Monday, May 3, 2010

Jammin at the Writing Center

Jammed packed day today from the moment I walked in to the moment I left.

My first student with whom I worked with before, wanted me to check his essay for grammatical errors. I'm a tutor, not an editor I said to myself, the predominant position of a great deal of writing center pedagogy. However, I am also an adult educator and am closely attuned to the importance of scaffolding focused at the nexus of where a student is somewhat stuck and what he/she could accomplish with a little assistance. The student had previously worked with another tutor on this essay focusing on content, which was reasonably solid, but some basic, mostly minor grammatical/punctuation issues needed to be addressed. My "compromising" strategy was to make notations on the paper where grammatical errors were evident and to ask him to identify them and to fix up the paper himself. I worked with this fellow before and was gratified to see the progress he has made this semester. He's been plugging away at his writing as was evident in this last assignment of the semester for his developmental class.

I spent over an hour with the next student who had presenting me with her hand written, difficult to read essay, asking for help on writing a concluding paragraph. We reviewed her textbook notations on writing conclusions to get at what is expected in a conclusion, which she had previously read. She got the "theory," but still had no idea of how to write a conclusion for this particular paper. The short essay was a several paragraph assignment discussing the role of parental discipline in childrearing (the second time I had encountered this assignment). Like the first student I assisted last week with this same assignment, this student thought parents, especially of inner city youths had to take a firmer stance with their children in disciplining them and were basically failing to do so.

Fortunately my student had part of the essay written on her flash drive which helped us in our work together a great deal. As it turned out there was a lot of work to do before we could even begin to address the issue of effectively concluding the essay. The primary problem was that she was all over the place in discussing parenting issues and the various dangers (her emphasis) inner city children and youth were facing in terms of violence in the home and street, drugs, and popular media, and the necessity of effective parental discipline and guidance to help inner city children and youth counter these deleterious influences. One of the primary problems with the essay is that the student did not have these problems conjoined. Another problem is she added text that was off topic, which would either require additional elaboration or deletion.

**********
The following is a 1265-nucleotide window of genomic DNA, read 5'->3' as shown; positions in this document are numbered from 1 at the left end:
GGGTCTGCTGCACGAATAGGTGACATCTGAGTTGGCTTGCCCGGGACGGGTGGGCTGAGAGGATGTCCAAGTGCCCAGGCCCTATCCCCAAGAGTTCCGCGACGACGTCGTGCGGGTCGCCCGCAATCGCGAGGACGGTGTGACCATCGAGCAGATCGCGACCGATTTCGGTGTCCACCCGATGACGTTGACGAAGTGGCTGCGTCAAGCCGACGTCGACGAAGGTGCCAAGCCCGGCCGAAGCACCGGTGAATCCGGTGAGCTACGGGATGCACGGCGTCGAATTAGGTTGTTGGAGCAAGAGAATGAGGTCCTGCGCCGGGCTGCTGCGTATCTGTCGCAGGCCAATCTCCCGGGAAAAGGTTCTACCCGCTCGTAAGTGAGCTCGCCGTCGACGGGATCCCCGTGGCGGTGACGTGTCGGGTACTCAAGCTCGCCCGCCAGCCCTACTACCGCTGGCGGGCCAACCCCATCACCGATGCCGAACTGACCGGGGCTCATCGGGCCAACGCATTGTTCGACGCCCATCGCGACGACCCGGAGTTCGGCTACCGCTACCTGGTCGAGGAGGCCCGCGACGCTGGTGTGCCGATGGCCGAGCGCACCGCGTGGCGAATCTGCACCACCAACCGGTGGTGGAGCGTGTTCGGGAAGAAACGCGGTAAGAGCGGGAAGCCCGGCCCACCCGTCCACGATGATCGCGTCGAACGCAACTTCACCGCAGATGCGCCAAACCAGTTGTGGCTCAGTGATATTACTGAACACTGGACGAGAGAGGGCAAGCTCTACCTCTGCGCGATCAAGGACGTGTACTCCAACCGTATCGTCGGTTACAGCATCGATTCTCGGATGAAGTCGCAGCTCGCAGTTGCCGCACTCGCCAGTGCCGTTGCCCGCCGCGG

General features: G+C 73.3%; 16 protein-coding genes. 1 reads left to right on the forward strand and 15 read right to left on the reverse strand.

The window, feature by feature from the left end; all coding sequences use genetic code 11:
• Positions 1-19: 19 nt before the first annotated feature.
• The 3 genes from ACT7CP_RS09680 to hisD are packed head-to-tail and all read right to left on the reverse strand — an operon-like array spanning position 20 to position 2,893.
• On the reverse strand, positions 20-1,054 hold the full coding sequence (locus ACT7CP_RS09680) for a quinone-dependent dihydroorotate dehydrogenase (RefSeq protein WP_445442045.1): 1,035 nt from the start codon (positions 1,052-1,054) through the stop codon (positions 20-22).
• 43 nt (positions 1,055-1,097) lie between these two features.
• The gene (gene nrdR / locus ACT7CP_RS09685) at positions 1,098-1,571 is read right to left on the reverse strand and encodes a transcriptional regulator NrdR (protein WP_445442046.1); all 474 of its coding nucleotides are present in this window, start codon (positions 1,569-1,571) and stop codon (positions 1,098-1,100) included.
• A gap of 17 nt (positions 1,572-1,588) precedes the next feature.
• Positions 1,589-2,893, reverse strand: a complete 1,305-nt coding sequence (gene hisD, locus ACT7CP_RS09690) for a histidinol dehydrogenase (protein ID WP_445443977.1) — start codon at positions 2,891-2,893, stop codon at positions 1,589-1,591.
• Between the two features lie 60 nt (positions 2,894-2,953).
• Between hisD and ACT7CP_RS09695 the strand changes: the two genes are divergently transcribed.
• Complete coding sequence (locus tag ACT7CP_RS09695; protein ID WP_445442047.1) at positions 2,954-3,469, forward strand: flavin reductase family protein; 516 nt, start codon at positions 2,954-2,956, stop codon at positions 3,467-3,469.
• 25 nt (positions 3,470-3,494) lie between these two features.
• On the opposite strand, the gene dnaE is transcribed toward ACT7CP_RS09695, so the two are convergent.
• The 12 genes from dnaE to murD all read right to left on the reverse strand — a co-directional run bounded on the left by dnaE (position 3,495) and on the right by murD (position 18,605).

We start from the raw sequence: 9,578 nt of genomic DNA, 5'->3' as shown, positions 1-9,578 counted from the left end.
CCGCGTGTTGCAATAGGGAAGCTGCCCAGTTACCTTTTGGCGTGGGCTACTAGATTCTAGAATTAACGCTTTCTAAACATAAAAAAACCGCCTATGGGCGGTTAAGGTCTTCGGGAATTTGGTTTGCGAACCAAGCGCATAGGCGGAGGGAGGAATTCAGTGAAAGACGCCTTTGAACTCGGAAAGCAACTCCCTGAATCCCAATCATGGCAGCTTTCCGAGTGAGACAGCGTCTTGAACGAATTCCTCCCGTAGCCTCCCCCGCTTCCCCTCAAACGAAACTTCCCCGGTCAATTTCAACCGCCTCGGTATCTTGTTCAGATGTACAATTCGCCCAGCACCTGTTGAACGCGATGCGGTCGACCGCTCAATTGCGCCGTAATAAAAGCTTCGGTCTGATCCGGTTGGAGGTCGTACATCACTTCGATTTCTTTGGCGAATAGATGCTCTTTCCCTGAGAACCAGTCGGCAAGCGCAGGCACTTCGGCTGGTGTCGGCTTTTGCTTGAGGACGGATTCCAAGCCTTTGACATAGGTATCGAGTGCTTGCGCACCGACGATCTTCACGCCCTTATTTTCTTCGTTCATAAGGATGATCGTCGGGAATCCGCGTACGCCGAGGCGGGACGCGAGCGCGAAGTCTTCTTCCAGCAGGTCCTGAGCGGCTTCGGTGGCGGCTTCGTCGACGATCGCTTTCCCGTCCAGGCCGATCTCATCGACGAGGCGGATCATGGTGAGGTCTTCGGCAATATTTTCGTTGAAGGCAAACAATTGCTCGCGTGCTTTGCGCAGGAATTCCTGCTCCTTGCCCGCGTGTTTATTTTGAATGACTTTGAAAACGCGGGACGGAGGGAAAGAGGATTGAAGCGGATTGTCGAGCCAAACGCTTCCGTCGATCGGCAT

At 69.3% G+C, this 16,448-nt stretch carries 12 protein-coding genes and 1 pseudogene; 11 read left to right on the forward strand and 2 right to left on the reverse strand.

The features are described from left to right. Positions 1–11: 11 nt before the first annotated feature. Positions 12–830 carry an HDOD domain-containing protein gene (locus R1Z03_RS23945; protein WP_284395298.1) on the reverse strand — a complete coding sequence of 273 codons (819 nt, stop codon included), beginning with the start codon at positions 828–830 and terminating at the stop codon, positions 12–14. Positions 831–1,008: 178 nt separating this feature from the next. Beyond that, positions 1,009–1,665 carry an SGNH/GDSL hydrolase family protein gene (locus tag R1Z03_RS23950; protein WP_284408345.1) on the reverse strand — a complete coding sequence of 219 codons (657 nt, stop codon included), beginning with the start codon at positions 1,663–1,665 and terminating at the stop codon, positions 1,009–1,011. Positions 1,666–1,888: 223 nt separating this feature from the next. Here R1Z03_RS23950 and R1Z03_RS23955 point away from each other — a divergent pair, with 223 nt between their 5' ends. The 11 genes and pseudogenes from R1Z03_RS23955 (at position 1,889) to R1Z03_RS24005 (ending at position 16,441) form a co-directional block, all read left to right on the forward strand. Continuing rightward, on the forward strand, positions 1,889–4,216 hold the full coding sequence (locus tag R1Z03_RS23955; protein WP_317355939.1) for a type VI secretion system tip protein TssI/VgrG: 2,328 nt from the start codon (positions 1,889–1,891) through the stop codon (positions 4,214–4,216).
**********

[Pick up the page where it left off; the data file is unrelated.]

We spent the bulk of our time addressing these issues, along with some focus on minor grammatical issues. The cumulative result of our work together is that by the end of the session she had a much tighter essay. Still, she did not have a conclusion or even a basis for one. I discussed with her the two major themes in her paper: the difficulties parents were having with enacting effective discipline and the consequences of not doing so. I suggested that she could conclude the essay by drawing out summary statements on these two issues, and that, moreover, at this point in her essay development, she might be better served by just noting what she would say before attempting to write full statements. As the rest of the paper was in fairly decent shape, she felt she was in a position to give this effort at least a shot. I recommended that she give a solid effort at writing a concluding paragraph based on the two points suggested and that she come in once again for me or another tutor to take another look.

This student felt that she made progress during our in-depth session as did I.

For the final student I could only spend about 20 minutes. She had a U.S. history paper focused on the theme of freedom. The problem was primarily a language issue in that the student was from Egypt and lacked native fluency in writing English. She said she knew what she wanted to say and when it "translated" onto the page in English, what she had written at least in sections of the essay was not exactly parallel with what she wanted to convey and would have if she were writing in her native language. My strategy was to probe into her meaning when I encountered text that was either not exactly clear or seemed to be off-base in some capacity. Through discussion I was able to help her better clarify her meaning in English prose. We got through a portion of the essay and had to quit. I encouraged her to come back to an afternoon session so she could more fully address the issue today (Monday) since the essay would be due on Wednesday.

There may have been another student with whom I worked, but if so, memory of that has eluded me.

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